Breaking News
June 19, 2018 - Study combines gene editing and stem cell technologies to predict person’s risk for heart disease
June 19, 2018 - Weight loss of 20% or greater results in better outcomes for overweight, obese adults with knee osteoarthritis
June 19, 2018 - Alnylam Reports Updated Positive Results from Phase 1/2 Study of Lumasiran in Patients with Primary Hyperoxaluria Type 1 (PH1)
June 19, 2018 - Study predicts most people with earliest Alzheimer’s signs won’t develop dementia associated with the disease
June 19, 2018 - Abnormal sleep duration linked to metabolic syndrome in new study
June 19, 2018 - Researchers develop new method to preserve fertility in boys with prepubertal cancer
June 19, 2018 - Late onset of diabetes could be indicative of pancreatic cancer
June 19, 2018 - Skin tone makes big difference in diagnosis and treatment of dermatologic conditions
June 19, 2018 - After addiction, the long road back to good health
June 19, 2018 - High blood pressure could be an early sign of dementia
June 19, 2018 - Innovative drugs and new European treatment guidelines refine, improve MS therapy
June 19, 2018 - BIDMC scientists develop new tool to benefit patients with HCV-associated liver failure
June 19, 2018 - Diabetes diagnosis may come with increased risk of pancreatic cancer for African-Americans, Latinos
June 19, 2018 - Personalized Goals, Cash Motivate Heart Patients to Exercise
June 19, 2018 - Nipah Virus (NiV) | CDC
June 19, 2018 - Genomics offers new treatment options for infants with range of soft tissue tumors
June 18, 2018 - Study shows how moderate consumption of alcohol can protect the heart
June 18, 2018 - Gene editing technology predicts heart disease risk
June 18, 2018 - Who Will and Who Won’t Get the Flu?
June 18, 2018 - Research shows effective responses to online feedback
June 18, 2018 - Scientists to focus on big data and genetics to identify risk factors for dementia
June 18, 2018 - Ultrasound-based technology for assessing overweight adolescents with liver disease
June 18, 2018 - Osteochondral knee defect treated using cell technology
June 18, 2018 - New clinical trial finds no evidence to support use of tamsulosin for kidney stones
June 18, 2018 - Study demonstrates increased levels of gum disease in people at risk of rheumatoid arthritis
June 18, 2018 - Ebola & Marburg | NIH: National Institute of Allergy and Infectious Diseases
June 18, 2018 - Brains, eyes, testes: off-limits for transplants?
June 18, 2018 - Drug used to treat myelofibrosis can awaken ‘dormant’ lymphomas in the bone marrow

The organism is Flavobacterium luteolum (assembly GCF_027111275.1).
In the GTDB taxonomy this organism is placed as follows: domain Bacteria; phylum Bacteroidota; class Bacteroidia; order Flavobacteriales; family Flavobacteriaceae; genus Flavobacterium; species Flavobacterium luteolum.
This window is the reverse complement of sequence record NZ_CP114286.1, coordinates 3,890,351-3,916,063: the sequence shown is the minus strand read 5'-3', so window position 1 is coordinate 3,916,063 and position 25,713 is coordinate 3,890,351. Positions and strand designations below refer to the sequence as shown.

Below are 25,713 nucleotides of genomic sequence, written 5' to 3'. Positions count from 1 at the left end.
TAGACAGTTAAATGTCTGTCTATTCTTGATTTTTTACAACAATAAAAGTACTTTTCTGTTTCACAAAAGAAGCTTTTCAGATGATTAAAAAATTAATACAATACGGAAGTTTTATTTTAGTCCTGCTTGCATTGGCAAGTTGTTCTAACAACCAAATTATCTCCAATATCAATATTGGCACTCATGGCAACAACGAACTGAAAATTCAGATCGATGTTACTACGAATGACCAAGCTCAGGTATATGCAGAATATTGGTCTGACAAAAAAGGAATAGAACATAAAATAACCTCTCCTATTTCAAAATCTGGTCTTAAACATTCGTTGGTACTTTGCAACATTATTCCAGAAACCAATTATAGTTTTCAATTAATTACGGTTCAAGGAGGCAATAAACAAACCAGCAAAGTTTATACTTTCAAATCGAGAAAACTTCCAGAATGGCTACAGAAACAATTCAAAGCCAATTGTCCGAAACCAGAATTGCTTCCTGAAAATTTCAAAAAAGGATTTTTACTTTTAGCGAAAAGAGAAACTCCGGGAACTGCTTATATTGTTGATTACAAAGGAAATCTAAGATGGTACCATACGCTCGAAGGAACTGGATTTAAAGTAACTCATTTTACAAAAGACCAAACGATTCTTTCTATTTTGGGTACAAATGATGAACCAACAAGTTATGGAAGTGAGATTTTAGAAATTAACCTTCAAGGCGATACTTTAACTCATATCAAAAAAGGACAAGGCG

June 18, 2018 - New study focuses on best, cost effective practices to bridge treatment gap for brain disorders
June 18, 2018 - New study highlights predictors that prevent from achieving remission in early RA
June 18, 2018 - Neuroscientists map feeling of cool touch to the brain’s insula in mouse model
June 18, 2018 - Study highlights potential use of blood biomarkers as diagnostic tool for sleep apnea
June 18, 2018 - Eating plant-based diet can reduce risk for heart problems in people with type 2 diabetes
June 18, 2018 - Lenabasum has acceptable safety and tolerability in diffuse cutaneous systemic sclerosis
June 18, 2018 - Study shows link between risky opioid prescriptions and increased odds of death
June 18, 2018 - Bone density scans could help determine likelihood of cardiovascular disease
June 18, 2018 - Mechanical thrombectomy appears to be important therapy for acute stroke in very old patients
June 18, 2018 - Novel compound as effective as FDA-approved antibiotics for treating deadly infections
June 18, 2018 - Ironwood Pharmaceuticals Announces FDA Orphan Drug Designation for Olinciguat for the Treatment of Sickle Cell Disease
June 18, 2018 - Surgical outcomes equivalent whether physician anesthesiologist assisted by nurse anesthetist or AA
June 18, 2018 - Studies provide insight into molecular changes prior to onset of arthritis
June 18, 2018 - Dyaco unveils specialist medical and rehabilitation equipment range in the UK
June 18, 2018 - Engineers develop algorithm to monitor joints of patients with arthritis
June 18, 2018 - Women with higher vitamin D blood levels have lower risk for breast cancer
June 18, 2018 - New studies help elucidate role of sleep in chronic pain
June 18, 2018 - Researchers link red meat sensitivity spread by ticks with heart disease
June 18, 2018 - Research explores role of autopsy in cardiovascular medicine
June 18, 2018 - Motif Bio Submits NDA for Iclaprim
June 18, 2018 - NIH-funded researchers identify target for chikungunya treatment
June 18, 2018 - Negative emotions are murkier, less distinct in adolescence
June 18, 2018 - Gut microbiome may be potential contributor to depression, anxiety in people with obesity
June 18, 2018 - Canakinumab reduces gout rate by more than half in atherosclerosis patients, study shows
June 18, 2018 - What Does the Future Hold?
June 18, 2018 - FDA Approves Keytruda (pembrolizumab) for Treatment of Refractory or Relapsed Primary Mediastinal Large B-Cell Lymphoma (PMBCL)
June 18, 2018 - School cliques don’t always click
June 18, 2018 - Three experts from The Tinnitus Clinic contribute to major review on pulsatile tinnitus
June 18, 2018 - Unwieldy health costs often stand between teachers and fatter paychecks
June 18, 2018 - Link between frailty and mortality remains unchanged despite lower death rates, study finds
June 18, 2018 - Sleep disorders appear to be first sign of serious neurological diseases
June 18, 2018 - Childhood, adult obesity raise risk of developing hip and knee osteoarthritis
June 18, 2018 - Study unravels ‘blood stem cell niche’ puzzle
June 18, 2018 - People with heart problems do not take enough exercise, shows study
June 18, 2018 - Strong Link Identified Between T2DM and Parkinson’s Disease
June 18, 2018 - Early childhood interventions show mixed results on child development
June 18, 2018 - Chronic use of opioids related to increased risk of fracture nonunion
June 18, 2018 - AHA: Family Perseveres After Losing Father to Heart Attack
June 18, 2018 - Oral propranolol seems safe for infantile hemangioma